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The spacial and social determinants of urban health in low, middle and high income countries
O1-1.4 The patterning of deprivation and its effects on health outcomes in three post industrial cities in Britain
  1. M Livingston1,
  2. N Bailey1,
  3. D Walsh2,
  4. B Whyte2,
  5. C Cox3,
  6. R Jones4
  1. 1Urban Studies, School of Social and Political Sciences, University of Glasgow, Glasgow, Strathclyde, UK
  2. 2Glasgow Centre for Public Health, Glasgow, Strathclyde, UK
  3. 3Joint Health Unit, Manchester, Lancashire, UK
  4. 4Liverpool Primary Care Trust, Liverpool, Merseyside, UK


Scotland has some of the worst reported health in the developed world. In comparison to England and Wales it has higher mortality rates, as well as higher incidence and prevalence of heart disease, many cancers (especially lung cancer) and deaths from suicides, accidents and alcohol. Scotland also has some of the most deprived neighbourhoods in the UK, with most being concentrated in Glasgow. The link between poor health and neighbourhood deprivation is well documented but research has also shown that neighbourhood deprivation does not explain the higher levels of mortality in Glasgow compared to similarly the deprived post industrial cities of Liverpool and Manchester. The distribution or patterning of deprived neighbourhoods in Glasgow may in part be an explanation for differences between health outcomes in Glasgow and similar deprived post industrial cities.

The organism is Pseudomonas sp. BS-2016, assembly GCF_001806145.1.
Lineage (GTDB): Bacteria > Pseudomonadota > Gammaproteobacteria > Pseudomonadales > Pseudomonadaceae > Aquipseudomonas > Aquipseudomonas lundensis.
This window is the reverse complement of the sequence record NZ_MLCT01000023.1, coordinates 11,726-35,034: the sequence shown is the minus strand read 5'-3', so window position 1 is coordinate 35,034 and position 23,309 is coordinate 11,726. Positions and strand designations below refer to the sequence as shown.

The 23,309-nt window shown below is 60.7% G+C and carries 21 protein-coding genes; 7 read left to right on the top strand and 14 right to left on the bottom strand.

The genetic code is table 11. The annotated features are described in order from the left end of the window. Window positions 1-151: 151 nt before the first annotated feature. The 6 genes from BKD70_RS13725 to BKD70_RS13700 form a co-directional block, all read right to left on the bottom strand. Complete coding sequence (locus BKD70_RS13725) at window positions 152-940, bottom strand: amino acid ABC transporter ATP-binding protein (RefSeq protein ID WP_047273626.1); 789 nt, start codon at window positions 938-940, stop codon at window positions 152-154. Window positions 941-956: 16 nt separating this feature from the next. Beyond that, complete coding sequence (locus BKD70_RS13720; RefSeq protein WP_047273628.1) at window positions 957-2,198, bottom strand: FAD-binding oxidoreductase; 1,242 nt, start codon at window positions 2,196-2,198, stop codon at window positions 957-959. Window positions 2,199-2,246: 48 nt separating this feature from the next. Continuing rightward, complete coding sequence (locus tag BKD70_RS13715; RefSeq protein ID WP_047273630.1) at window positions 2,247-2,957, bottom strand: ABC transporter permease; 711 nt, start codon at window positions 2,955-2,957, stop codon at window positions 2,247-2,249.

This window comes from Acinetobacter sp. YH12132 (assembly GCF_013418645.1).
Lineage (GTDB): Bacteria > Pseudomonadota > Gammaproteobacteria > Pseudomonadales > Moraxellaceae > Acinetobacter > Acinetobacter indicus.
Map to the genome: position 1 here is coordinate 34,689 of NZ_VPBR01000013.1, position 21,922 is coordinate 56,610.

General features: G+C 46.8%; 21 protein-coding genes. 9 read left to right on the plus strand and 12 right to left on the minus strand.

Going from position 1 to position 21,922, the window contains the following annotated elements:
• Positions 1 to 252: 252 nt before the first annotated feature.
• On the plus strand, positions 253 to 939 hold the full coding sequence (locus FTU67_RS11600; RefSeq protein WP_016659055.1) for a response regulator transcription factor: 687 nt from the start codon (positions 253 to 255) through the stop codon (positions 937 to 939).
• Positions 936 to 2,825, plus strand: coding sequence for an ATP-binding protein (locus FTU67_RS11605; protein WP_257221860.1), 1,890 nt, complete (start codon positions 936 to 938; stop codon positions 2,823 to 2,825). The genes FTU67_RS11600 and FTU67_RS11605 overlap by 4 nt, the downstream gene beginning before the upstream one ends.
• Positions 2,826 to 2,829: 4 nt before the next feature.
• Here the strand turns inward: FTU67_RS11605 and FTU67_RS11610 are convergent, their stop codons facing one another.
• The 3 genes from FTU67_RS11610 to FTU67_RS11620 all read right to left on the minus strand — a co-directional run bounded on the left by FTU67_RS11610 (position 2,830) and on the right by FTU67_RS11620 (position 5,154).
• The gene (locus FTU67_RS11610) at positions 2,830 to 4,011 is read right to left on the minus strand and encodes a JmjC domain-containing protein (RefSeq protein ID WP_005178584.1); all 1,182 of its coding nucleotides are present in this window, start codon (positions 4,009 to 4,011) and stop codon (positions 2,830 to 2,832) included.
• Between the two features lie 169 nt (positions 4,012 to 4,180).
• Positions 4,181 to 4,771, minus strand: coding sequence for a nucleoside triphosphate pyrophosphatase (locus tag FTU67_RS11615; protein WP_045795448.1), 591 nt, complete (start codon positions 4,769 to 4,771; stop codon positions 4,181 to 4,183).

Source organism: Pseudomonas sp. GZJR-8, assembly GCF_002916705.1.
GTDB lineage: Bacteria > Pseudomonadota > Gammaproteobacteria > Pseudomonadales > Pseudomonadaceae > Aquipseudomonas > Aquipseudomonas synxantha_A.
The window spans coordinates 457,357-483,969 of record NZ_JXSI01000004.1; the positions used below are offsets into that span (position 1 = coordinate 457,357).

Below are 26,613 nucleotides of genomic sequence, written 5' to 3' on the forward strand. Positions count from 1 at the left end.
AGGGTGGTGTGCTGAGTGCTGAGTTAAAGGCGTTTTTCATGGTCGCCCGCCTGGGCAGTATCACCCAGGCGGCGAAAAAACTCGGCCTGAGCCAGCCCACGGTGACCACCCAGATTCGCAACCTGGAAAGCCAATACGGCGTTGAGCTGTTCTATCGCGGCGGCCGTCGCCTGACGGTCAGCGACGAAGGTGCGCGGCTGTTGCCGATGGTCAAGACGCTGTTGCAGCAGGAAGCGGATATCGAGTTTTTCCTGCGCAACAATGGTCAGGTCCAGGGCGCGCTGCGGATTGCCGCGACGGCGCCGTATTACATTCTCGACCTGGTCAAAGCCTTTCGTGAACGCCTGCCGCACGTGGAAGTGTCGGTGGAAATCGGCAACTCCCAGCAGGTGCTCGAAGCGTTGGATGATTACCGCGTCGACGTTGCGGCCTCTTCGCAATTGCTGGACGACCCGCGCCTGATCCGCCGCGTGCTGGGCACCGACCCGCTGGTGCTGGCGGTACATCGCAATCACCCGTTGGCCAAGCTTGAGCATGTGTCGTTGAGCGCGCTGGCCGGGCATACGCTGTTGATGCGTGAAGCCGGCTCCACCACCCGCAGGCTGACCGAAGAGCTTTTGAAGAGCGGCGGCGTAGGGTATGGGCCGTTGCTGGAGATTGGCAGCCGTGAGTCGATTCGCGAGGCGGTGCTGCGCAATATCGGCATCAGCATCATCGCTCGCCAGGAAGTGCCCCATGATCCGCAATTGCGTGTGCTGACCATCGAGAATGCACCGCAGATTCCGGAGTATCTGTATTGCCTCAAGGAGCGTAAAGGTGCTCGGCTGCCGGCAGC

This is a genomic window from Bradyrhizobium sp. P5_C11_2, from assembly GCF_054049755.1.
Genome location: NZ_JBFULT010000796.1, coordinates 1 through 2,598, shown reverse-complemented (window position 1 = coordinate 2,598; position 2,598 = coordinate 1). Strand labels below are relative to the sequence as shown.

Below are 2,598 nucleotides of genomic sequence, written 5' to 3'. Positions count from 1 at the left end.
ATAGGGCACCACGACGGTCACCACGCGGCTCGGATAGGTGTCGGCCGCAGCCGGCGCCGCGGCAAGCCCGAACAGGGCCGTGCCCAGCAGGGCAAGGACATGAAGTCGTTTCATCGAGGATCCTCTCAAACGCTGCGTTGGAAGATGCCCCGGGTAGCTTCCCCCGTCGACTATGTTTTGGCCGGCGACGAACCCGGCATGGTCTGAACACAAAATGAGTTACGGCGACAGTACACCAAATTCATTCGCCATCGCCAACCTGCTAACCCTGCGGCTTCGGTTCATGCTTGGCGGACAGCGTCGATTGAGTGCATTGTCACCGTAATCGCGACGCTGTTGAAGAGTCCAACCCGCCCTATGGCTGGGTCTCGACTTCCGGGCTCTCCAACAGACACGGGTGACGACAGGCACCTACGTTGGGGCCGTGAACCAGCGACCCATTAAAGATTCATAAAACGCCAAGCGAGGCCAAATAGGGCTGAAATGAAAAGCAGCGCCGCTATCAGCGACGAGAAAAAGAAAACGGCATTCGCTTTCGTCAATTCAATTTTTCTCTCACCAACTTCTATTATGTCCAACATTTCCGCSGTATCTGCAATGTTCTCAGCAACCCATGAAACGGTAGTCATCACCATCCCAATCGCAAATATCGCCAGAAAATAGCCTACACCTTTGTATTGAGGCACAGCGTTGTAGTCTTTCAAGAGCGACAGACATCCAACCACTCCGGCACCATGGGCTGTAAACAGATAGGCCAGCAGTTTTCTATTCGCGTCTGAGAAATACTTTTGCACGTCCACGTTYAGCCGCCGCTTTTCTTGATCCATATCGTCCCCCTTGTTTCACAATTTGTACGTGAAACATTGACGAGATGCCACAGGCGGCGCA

Using a combination of mortality, deprivation and contextual data at a neighbourhood level this study examines: the extent to which the distribution or patterning of deprived neighbourhoods is associated with differing neighbourhood health outcomes; whether any variance in the patterning of deprived neighbourhoods in the three cities can be detected; and more specifically, whether the difference in patterning of deprived neighbourhoods is in part an explanation for the poorer health experienced in Glasgow compared to Liverpool and Manchester?

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